“Widespread reports of human-rights violations against the Uyghur population in Xinjiang have turned the global court of public opinion against Beijing,” Nazaly said. “Pressure on brands sourcing from the region is building, not least from U.S. sanctions targeting raw materials and products produced there, but also from a range of international sanctions on Chinese officials and companies.”
The logjam continues
Despite more jabs getting in arms worldwide, the slow rollout of vaccine programs in many sourcing nations, along with ongoing restrictions, will persist in squeezing manufacturing, Verisk Maplecroft said. The firm anticipates intermittent lockdowns in parts of Asia similar to those imposed in India and Myanmar, which would continue to roil production schedules and place millions of livelihoods at risk with the underpayment or non-payment of wages.
In Bangladesh, where garment factories have been exempted from lockdown restrictions, workers have not been prioritized for shots, leaving them especially vulnerable to conditions where infection can rapidly spread. The situation, Verisk Maplecroft said, is “broadly similar” in Cambodia, Indonesia and Sri Lanka, where outbreaks in garment factories are not uncommon.
Even with a ramp-up in inoculations, Verisk Maplecroft said the prospect of improved occupational health and safety in Asia is fraught, with its data showing a “steep decline” in OHS measures in sourcing countries over the past five years. Countries that fall under the “extreme” risk category, placing workers’ lives at risk, include Bangladesh, India and Myanmar. High-profile disasters such as the 2013 collapse of Rana Plaza in Bangladesh have failed to drive more robust enforcement, the company said, pointing to a fire at a Dhaka food and beverage factory that killed 52 people in July.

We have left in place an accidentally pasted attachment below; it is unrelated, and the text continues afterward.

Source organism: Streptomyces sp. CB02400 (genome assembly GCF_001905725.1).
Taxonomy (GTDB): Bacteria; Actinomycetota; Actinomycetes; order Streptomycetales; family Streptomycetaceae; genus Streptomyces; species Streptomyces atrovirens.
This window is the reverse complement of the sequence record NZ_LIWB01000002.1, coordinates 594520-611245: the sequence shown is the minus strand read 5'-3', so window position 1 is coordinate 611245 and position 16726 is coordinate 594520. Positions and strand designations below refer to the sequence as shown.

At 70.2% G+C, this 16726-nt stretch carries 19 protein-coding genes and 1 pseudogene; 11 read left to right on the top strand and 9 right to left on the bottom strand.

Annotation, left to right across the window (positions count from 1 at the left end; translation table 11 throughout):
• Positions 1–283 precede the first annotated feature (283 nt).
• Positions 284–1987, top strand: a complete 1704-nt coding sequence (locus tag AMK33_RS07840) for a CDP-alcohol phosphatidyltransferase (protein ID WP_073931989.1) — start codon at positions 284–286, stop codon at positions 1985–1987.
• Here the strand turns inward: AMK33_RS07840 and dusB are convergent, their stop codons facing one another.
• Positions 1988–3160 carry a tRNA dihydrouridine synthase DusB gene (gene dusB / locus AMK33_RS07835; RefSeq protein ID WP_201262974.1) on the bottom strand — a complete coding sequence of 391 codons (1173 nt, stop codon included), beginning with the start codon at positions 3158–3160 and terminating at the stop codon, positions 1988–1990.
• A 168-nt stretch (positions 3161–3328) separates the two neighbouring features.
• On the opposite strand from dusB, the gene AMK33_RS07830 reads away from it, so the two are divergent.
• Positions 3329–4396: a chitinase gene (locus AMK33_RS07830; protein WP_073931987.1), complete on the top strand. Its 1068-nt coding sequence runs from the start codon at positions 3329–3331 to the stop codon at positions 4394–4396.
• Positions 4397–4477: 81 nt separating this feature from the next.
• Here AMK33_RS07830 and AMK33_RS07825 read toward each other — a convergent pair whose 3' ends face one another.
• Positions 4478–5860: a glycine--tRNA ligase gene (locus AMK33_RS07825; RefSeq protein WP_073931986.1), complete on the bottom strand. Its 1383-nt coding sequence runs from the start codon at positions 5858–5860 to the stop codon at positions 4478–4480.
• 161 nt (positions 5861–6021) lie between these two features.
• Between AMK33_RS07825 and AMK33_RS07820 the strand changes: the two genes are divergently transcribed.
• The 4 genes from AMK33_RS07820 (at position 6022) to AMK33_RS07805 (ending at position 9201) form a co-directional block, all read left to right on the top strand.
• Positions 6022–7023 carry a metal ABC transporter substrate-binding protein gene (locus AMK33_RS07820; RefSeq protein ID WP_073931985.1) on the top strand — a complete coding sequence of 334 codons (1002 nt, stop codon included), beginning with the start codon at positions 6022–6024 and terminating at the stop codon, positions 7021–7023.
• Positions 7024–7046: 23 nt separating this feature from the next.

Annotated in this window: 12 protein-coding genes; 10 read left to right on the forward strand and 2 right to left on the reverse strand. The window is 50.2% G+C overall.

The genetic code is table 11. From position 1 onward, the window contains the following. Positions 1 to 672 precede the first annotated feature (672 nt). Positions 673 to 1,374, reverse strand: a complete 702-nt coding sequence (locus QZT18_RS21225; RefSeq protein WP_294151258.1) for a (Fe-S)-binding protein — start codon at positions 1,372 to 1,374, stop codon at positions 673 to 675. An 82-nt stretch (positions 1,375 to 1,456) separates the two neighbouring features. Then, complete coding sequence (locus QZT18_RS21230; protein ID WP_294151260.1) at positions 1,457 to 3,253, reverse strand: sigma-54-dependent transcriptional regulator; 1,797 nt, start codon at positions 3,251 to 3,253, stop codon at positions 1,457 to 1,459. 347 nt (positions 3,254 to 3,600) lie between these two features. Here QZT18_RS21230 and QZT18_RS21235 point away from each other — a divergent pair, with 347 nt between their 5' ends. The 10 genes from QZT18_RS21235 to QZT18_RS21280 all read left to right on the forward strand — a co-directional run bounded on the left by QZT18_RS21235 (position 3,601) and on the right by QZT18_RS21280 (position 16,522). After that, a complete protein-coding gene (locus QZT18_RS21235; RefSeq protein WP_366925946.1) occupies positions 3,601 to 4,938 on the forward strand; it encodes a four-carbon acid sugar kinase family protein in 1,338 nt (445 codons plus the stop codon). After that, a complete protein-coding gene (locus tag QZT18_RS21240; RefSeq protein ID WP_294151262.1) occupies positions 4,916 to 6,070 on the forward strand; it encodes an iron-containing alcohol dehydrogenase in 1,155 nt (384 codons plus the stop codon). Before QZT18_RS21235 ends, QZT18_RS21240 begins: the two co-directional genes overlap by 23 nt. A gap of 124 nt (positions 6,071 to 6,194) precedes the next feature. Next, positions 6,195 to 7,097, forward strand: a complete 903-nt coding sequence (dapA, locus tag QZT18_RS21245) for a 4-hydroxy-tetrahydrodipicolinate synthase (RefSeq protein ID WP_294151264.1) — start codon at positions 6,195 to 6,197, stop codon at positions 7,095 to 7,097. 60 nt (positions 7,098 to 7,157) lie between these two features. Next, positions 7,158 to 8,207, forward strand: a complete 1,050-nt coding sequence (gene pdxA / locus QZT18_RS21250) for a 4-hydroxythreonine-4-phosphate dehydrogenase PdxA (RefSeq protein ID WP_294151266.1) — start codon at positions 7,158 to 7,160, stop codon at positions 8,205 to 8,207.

Myanmar and Ethiopia ‘hang in the balance’
The military coup in Myanmar and ethnic conflict in Ethiopia’s Tigray region have “dashed hopes” of the two countries becoming major manufacturing hubs “for the foreseeable future” despite their low sourcing costs, Verisk Maplecroft said. Both nations recorded the worst possible score for violations in the firm’s latest security forces and human rights index, and companies that are seen as associating with these “abusive regimes” could trigger investor backlash and consumer boycotts.
At the same time, eschewing the regions is bound to have a trickle-down effect on their workforces. In 2019, Myanmar had 700,000 garment workers and Ethiopia 100,000. If a sourcing exodus to South Asia, which manufacturers in Tigray have begun, gathers steam, many will be unemployed, Verisk Maplecroft said. Tigray has devolved into a war zone, with people grappling with starvation. In Myanmar, at least 200,000 garment workers—predominantly women—have lost their jobs as of April, according to a recent United Nations report. It’s out of a desire to safeguard livelihoods in the latter case that brands such as H&M and Primark say they’re not suspending production in Myanmar, though labor groups have taken issue with their reasoning.
“While these emerging sourcing hubs were once attractive for their low labor costs, companies that choose to remain face heightened risks with continued destabilization,” Nazalya said. “The threat of new or increased economic sanctions on both countries further compounds the situation. Even if some semblance of political stability materializes in either of these two countries and minimizes disruptions, the ability to responsibly source will still hang in the balance.”